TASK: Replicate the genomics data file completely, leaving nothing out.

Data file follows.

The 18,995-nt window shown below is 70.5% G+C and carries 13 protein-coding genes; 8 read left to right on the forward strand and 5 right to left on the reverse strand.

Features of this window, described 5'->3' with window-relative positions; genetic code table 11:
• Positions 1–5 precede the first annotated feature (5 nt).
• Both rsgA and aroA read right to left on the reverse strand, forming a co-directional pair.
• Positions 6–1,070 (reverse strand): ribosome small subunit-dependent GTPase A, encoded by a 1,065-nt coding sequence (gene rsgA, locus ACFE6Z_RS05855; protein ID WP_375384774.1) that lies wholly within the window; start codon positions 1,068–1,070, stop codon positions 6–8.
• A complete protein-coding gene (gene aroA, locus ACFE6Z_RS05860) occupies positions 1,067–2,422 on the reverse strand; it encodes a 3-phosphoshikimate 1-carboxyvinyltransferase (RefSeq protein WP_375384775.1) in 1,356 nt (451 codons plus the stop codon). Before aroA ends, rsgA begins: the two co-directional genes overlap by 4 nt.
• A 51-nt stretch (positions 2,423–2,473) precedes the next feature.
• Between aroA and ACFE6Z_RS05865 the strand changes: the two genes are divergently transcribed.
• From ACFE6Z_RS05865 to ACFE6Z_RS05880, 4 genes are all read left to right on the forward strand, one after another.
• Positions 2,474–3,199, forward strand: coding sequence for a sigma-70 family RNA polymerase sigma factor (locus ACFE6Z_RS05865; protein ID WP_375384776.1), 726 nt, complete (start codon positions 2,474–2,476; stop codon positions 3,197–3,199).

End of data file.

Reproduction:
The 18,995-nt window shown below is 70.5% G+C and carries 13 protein-coding genes; 8 read left to right on the forward strand and 5 right to left on the reverse strand.

Features of this window, described 5'->3' with window-relative positions; genetic code table 11:
• Positions 1–5 precede the first annotated feature (5 nt).
• Both rsgA and aroA read right to left on the reverse strand, forming a co-directional pair.
• Positions 6–1,070 (reverse strand): ribosome small subunit-dependent GTPase A, encoded by a 1,065-nt coding sequence (gene rsgA, locus ACFE6Z_RS05855; protein ID WP_375384774.1) that lies wholly within the window; start codon positions 1,068–1,070, stop codon positions 6–8.
• A complete protein-coding gene (gene aroA, locus ACFE6Z_RS05860) occupies positions 1,067–2,422 on the reverse strand; it encodes a 3-phosphoshikimate 1-carboxyvinyltransferase (RefSeq protein WP_375384775.1) in 1,356 nt (451 codons plus the stop codon). Before aroA ends, rsgA begins: the two co-directional genes overlap by 4 nt.
• A 51-nt stretch (positions 2,423–2,473) precedes the next feature.
• Between aroA and ACFE6Z_RS05865 the strand changes: the two genes are divergently transcribed.
• From ACFE6Z_RS05865 to ACFE6Z_RS05880, 4 genes are all read left to right on the forward strand, one after another.
• Positions 2,474–3,199, forward strand: coding sequence for a sigma-70 family RNA polymerase sigma factor (locus ACFE6Z_RS05865; protein ID WP_375384776.1), 726 nt, complete (start codon positions 2,474–2,476; stop codon positions 3,197–3,199).